Early this year while travelling I made a decision that almost ruined my evening. I went into a specialty restaurant and ordered a foreign dish, which I had no idea about except a waiter’s assurance that it was one of the best local delicacies.

After a short wait the food came. It was far from my taste and expectation. I had difficulty swallowing a morsel of it. I regretted my adventurous nature that had brought me into the mess I was in. I thought of pushing just enough through my throat to sustain the night.

But then I remembered a lesson my commerce teacher taught me years ago. I paid the bill and crossed the street to another continental restaurant and ordered a pan-fried fish with vegetable fried rice. It was a wonderful meal and I felt at home away from home.

My teacher taught me something called sunken cost fallacy, which influences most of our decisions. In business a sunken cost is a cost that has been incurred and can never be recovered no matter what. It is a past cost that has no present or future economic value.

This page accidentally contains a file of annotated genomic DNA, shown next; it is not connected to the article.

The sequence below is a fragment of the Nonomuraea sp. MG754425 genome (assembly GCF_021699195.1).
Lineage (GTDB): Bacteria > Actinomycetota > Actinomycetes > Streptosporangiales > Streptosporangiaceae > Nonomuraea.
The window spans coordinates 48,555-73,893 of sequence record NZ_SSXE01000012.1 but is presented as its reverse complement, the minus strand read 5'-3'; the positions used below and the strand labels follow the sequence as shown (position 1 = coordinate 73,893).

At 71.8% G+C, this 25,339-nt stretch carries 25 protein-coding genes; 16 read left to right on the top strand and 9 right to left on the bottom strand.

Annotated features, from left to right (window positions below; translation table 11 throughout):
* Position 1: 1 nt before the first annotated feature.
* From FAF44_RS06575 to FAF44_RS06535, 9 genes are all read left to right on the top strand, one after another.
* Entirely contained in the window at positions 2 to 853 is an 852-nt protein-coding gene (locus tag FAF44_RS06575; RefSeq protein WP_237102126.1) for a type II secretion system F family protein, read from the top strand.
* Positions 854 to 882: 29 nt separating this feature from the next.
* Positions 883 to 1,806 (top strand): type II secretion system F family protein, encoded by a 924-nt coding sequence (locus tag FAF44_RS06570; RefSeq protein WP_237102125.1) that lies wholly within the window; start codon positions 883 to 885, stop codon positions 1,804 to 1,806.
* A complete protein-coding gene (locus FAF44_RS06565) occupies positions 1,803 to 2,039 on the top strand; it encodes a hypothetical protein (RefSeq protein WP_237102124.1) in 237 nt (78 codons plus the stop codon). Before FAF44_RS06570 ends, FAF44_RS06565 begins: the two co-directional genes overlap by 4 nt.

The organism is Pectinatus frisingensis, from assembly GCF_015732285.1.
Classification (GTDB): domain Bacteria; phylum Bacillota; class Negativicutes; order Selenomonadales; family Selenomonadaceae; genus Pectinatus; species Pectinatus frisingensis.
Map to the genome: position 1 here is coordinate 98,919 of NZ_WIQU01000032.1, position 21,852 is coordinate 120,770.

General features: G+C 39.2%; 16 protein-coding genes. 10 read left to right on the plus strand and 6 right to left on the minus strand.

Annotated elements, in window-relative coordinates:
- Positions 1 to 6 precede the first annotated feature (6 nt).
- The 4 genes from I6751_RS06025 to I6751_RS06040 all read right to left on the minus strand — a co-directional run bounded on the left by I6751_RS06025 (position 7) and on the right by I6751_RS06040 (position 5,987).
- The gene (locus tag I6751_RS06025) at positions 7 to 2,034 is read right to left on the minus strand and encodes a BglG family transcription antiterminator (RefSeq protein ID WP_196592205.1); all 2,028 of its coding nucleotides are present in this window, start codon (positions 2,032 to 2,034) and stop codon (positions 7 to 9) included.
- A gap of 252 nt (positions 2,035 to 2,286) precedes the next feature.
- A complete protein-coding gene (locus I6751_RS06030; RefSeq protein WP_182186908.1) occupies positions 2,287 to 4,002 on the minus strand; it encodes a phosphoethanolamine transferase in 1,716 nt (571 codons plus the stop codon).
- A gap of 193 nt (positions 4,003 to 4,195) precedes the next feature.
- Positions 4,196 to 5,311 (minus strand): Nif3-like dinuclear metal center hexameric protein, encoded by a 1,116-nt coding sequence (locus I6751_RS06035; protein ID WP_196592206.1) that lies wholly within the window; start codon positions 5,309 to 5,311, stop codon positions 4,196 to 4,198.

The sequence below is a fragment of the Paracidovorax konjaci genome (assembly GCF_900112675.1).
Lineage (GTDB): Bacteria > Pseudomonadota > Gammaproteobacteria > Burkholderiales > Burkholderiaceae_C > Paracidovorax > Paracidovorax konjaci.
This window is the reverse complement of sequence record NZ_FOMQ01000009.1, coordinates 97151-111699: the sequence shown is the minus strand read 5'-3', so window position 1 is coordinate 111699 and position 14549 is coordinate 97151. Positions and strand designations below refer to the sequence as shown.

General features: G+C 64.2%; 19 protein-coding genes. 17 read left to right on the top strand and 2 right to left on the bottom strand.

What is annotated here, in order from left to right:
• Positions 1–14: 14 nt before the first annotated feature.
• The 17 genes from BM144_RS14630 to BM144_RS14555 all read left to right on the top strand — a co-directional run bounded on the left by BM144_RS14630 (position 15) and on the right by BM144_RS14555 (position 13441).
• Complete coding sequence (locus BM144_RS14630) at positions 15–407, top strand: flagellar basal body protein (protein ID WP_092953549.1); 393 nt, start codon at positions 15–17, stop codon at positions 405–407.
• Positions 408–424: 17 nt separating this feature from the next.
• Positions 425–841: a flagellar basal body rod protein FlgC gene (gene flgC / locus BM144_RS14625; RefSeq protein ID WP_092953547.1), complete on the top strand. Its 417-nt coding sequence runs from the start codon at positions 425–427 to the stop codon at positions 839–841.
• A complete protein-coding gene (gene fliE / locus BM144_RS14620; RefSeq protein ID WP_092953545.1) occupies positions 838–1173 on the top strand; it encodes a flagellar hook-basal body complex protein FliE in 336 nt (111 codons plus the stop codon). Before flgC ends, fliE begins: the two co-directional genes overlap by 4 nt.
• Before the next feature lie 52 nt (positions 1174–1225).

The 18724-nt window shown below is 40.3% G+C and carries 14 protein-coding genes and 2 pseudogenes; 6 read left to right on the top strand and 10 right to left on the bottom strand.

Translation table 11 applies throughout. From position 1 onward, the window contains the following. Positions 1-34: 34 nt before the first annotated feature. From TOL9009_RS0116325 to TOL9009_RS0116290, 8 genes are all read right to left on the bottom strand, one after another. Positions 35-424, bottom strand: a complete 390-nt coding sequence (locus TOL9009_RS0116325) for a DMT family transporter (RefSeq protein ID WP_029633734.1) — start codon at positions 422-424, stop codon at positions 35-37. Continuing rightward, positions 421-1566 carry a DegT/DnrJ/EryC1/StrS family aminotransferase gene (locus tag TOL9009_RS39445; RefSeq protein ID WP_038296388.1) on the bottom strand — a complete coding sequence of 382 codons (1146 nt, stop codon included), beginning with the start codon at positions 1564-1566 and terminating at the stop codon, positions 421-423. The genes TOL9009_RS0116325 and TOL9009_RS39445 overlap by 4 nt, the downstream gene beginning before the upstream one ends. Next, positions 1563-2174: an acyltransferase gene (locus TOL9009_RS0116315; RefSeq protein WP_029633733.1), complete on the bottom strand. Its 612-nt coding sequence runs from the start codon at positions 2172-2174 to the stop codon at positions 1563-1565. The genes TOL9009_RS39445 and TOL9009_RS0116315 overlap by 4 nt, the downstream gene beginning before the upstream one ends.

Sunken cost fallacy is when a person thinks they can profit or at least reduce loss by trying to salvage a situation. For example, I was inclined to continue eating food I did not enjoy to avoid losing the money I had spent on it. This would not have made any positive contribution to my goal of having a good dinner.

Some decisions turn out to be sunken cost. For example, you spend a lot of money on developing a product and discover at the last phase that it does not make economic sense but still continue to the end; you enrol for a programme and half-way you realise it will not add value to your life; you pay for buffet lunch and rather that eat according to your health selections you gulp everything to get value for your money.

In all the above cases you lose out more trying to capitalise or reduce loss on what has already been spent and is irreversible. This is a recipe for more losses. As my teacher emphasised, once you make a decision that turns out to be bad in business or life, forget the loss and move on without delay.

Ignore past sunken costs and consider present and future costs and benefits.

It is not uncommon to find people holding onto a job, relationship or business that they know has no future for fear of losing everything they have already invested in the past. They have already lost!

This article was first published in the Business Daily on  March 20, 2017
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